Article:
Benet advocacy for their cultural rights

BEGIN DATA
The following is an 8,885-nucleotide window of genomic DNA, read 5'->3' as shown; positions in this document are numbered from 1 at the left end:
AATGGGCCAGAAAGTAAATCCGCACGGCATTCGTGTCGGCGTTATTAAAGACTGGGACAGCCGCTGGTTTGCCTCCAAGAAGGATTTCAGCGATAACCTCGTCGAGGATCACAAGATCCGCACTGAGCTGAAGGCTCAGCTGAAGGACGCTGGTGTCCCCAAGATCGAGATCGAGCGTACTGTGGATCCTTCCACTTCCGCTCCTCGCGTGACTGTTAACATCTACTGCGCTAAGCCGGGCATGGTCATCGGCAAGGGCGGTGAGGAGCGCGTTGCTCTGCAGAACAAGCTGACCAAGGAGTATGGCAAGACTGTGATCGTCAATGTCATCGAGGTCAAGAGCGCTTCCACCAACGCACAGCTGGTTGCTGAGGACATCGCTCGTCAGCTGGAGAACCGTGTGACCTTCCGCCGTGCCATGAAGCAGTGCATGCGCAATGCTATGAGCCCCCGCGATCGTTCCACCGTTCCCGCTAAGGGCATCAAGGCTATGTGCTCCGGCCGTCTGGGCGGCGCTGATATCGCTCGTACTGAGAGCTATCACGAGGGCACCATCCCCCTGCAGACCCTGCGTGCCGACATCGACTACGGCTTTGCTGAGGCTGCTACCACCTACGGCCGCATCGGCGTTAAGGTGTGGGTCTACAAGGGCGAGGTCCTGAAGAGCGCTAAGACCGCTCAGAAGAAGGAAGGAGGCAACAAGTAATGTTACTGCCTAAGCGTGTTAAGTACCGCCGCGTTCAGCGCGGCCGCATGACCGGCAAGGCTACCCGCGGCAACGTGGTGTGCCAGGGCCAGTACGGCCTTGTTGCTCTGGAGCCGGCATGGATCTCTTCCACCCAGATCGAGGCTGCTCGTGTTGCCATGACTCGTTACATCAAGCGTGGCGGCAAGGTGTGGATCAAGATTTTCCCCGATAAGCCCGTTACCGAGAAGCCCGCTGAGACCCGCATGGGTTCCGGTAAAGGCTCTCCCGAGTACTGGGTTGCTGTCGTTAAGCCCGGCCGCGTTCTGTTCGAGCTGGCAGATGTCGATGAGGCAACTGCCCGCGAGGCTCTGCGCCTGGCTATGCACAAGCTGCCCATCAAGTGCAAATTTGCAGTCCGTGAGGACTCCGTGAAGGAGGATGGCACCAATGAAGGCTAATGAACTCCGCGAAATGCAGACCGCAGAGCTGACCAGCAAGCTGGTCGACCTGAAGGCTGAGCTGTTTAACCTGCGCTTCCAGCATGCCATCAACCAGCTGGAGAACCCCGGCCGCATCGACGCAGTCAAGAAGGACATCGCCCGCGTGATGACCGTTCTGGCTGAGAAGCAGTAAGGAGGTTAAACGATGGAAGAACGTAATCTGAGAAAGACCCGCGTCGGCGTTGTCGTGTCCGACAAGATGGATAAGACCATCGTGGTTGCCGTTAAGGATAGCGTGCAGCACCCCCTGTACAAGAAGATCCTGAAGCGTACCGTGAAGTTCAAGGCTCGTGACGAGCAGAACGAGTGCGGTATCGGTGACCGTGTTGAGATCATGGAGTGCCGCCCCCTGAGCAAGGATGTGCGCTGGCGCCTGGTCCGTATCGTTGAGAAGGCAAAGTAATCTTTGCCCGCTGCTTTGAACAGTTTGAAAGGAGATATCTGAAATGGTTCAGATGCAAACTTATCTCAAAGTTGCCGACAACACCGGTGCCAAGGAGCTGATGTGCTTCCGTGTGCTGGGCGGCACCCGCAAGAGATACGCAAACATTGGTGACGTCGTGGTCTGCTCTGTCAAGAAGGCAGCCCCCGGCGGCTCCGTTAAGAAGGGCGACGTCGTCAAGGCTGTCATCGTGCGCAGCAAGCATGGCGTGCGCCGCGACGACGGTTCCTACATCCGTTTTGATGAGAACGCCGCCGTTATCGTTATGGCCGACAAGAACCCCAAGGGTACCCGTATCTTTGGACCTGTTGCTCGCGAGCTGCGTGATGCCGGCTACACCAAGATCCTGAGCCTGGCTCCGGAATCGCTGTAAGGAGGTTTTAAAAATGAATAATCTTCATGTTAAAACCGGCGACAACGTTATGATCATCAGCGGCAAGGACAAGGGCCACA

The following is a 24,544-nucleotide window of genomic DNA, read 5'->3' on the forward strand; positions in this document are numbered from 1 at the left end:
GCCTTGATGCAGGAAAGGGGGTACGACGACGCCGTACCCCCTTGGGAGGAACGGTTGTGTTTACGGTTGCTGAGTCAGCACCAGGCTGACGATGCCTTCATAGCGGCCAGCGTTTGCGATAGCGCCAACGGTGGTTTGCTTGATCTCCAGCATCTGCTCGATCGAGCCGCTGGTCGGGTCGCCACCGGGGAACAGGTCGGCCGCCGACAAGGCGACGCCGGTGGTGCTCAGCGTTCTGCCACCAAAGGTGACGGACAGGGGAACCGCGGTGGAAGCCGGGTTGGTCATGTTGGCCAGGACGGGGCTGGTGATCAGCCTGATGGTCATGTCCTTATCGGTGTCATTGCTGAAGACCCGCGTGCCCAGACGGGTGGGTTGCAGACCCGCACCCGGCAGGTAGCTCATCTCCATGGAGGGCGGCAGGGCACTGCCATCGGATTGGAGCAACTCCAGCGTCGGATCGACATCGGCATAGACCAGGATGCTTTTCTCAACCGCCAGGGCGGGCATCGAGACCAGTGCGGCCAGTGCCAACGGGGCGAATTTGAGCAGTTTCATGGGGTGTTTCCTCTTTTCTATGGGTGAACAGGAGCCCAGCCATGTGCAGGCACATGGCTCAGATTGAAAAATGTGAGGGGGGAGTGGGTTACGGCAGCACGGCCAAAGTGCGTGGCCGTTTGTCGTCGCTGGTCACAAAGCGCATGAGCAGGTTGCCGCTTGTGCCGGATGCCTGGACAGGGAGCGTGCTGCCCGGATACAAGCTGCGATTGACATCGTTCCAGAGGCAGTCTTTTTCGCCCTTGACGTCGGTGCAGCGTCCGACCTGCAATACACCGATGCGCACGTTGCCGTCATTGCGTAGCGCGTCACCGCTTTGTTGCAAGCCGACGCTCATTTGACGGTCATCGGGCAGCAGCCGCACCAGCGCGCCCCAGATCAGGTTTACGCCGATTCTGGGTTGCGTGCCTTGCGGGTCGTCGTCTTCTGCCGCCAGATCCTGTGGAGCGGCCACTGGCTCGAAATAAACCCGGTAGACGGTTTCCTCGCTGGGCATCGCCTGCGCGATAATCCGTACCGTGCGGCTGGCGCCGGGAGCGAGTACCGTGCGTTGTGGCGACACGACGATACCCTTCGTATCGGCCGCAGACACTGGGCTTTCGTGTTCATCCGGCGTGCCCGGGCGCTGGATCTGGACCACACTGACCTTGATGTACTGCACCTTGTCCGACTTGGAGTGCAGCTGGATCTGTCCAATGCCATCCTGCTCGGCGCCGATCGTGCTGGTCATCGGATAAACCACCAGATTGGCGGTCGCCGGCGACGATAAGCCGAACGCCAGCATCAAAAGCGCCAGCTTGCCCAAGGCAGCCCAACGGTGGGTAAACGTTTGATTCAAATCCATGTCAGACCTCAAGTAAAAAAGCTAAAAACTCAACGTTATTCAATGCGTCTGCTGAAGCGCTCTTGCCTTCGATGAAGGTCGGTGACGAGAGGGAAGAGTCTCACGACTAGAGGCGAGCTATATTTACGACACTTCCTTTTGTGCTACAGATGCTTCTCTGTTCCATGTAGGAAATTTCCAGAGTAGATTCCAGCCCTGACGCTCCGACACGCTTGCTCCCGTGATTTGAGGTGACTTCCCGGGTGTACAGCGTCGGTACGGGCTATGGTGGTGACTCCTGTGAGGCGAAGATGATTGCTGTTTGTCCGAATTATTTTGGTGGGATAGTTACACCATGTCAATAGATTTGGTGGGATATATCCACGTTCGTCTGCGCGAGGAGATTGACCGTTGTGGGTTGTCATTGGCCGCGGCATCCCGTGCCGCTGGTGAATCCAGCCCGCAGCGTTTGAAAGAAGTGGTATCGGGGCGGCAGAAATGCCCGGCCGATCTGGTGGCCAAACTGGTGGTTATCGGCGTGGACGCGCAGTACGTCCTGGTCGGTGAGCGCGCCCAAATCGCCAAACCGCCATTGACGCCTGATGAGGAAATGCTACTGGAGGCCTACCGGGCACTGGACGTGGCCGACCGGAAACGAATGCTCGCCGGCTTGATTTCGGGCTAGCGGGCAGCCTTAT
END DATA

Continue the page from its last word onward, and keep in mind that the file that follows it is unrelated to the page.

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Policy Brief 2014 was important informal education of the youth in Kumosop, our language. Marriage was discussed and determined by parents and elders. Other forms of cultural identity included removing two lower teeth (in the event of illness, a patient was fedthrough the gap). Our forefathers were herders, fruit gatherers and hunters and we had developed knowledge to use forest resources sustainably, including honey harvesting, preserving water for bees, and making use of medicinal herbs and of fallen timber for house construction. In 1936, part of Mt Elgon was designated as a forest reserve by the colonial administration (it became a National Park in 1993), but the Benet-Ndorobo stayed inside the reserve. Our number grew and we started subsistence agriculture, an activity later considered incompatible with the mountain’s fragile ecosystem. In 1983 we were evicted and relocated on the lower slopes of Mt. Elgon, in a small area between Rivers Kere and Kaptakwoi, in the two current districts of Kween and Kapchorwa. “The mountain is essential to our cultural identity” “...we have depended on Mount Elgon for our physical, cultural and spiritual well-being since time immemorial. We have a special, deep-rooted relationship to this land; for us the forest is a life-line which keeps alive our past, strengthens our present and safeguards our future,” Moses Mwanga, Benet leader, quoted in “Mountain of Trouble”, ActionAid, 2009. Other Benet remained in Kapsekek in Bukwo district. With more evictions up until 2008, the majority of the Benet now live on the 6,000 hectare resettlement area allocated by Government. This resettlement was accompanied with difficulties and injustices, and some Benet have still not been permanently resettled. “The forest has changed hands- we have been evicted” The Mount Elgon forest is still being depleted by illegal loggers. The Benet have been relocated to a settlement scheme, away from their cultural sites. 2

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